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ICAO Flight Crew Licensing and Training Panel (FCLTP) Meetings

The FCLTP met for a second time May 12 - 23 to review licensing and training standards found in Annexes 1 and 6. IAOPA asked for, and was fortunate to be granted, member status on this panel since most Panel members were individuals responsible for their State's licensing system.

The Panel was divided into three working groups - A, B and C. IAOPA was represented on groups B and C, although in this last meeting IAOPA's representative Frank Hofmann had time to participate only for the group B sessions.

Working Group B's major pre-occupations concerned the maintenance of Competency and Recency suggested in Annex 1. The current situation world-wide is that there is great variance in how maintenance of competency is demonstrated through recency of experience. Requirements range from flying times of 12 hours/year to no set minimum hours/year. The regulators in the group favoured a minimum hour requirement with a demonstration of competence by flight testing. This approach, based on no evidence of how these times were derived, was unacceptable to IAOPA. Strong reservations were expressed with this approach. Ultimately an IAOPA recommendation was accepted by the group. IAOPA proposed that ICAO adopt a Recommendation. In ICAO parlance the meaning of a “Recommendation” is that States have a choice in adopting - they do not have to file a 'difference' from an international standard. Working Group C developed a set of 17 core competencies which crew members for the Airline Right Hand Seat qualifications must meet to obtain Commercial Pilot level competency in a multi-crew cockpit environment. These competencies are divided into three disciplines - Technical Domain, Procedural Domain and Interpersonal Domain. The recommendation at this point is that a pilot so qualified may not act as pilot-in-command of a single crew airplane. The airlines are strongly interested in this licence, claiming that someone trained in the traditional single pilot piston environment is likely not as readily adaptable to the multi-crew turbine environment in which the airlines operate. Indeed, one proposal suggests that such a pilot may do all of his training on a simulator - no actual flying. The method by which a crew-member may gain unrestricted ATPL privileges, having been totally trained for multi-crew aircraft operation, is still under review.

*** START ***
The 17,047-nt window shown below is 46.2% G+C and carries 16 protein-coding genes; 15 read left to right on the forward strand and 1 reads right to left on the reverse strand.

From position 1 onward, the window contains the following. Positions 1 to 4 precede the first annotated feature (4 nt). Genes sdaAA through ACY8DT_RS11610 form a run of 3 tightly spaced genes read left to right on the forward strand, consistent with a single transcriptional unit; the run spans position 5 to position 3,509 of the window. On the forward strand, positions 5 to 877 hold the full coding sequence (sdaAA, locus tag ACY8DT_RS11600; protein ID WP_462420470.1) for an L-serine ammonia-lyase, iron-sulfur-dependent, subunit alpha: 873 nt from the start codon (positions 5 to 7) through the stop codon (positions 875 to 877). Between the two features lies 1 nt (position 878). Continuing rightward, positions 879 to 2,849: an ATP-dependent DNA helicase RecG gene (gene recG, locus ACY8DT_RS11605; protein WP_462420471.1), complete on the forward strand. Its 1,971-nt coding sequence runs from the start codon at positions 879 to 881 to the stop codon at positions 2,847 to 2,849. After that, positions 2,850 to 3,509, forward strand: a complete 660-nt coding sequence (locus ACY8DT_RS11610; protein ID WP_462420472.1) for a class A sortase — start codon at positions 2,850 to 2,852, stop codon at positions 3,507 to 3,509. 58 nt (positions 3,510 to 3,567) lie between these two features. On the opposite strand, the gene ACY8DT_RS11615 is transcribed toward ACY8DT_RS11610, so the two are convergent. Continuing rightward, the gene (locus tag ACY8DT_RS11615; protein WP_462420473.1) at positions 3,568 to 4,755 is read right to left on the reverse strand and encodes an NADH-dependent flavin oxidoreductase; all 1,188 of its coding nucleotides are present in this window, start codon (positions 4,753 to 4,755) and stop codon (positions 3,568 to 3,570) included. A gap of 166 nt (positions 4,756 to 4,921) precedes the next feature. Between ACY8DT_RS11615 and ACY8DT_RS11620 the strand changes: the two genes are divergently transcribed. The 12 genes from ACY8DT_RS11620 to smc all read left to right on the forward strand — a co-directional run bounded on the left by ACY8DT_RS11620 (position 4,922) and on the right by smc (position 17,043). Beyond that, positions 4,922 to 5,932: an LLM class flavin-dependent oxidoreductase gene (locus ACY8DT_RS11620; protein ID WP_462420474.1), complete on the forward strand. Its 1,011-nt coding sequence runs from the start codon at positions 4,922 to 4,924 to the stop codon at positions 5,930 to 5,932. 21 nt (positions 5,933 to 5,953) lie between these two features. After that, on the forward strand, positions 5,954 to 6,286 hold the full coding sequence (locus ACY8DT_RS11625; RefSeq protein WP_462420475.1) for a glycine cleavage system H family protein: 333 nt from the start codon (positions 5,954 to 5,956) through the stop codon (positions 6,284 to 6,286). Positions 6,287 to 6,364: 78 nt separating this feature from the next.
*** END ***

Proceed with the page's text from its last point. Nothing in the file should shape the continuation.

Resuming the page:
The Panel of the whole will meet December 8 to December 19, 2003, in Montreal to consider all its proposals for change, to be submitted to the Air Navigation Commission for approval.

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Frank Hofmann
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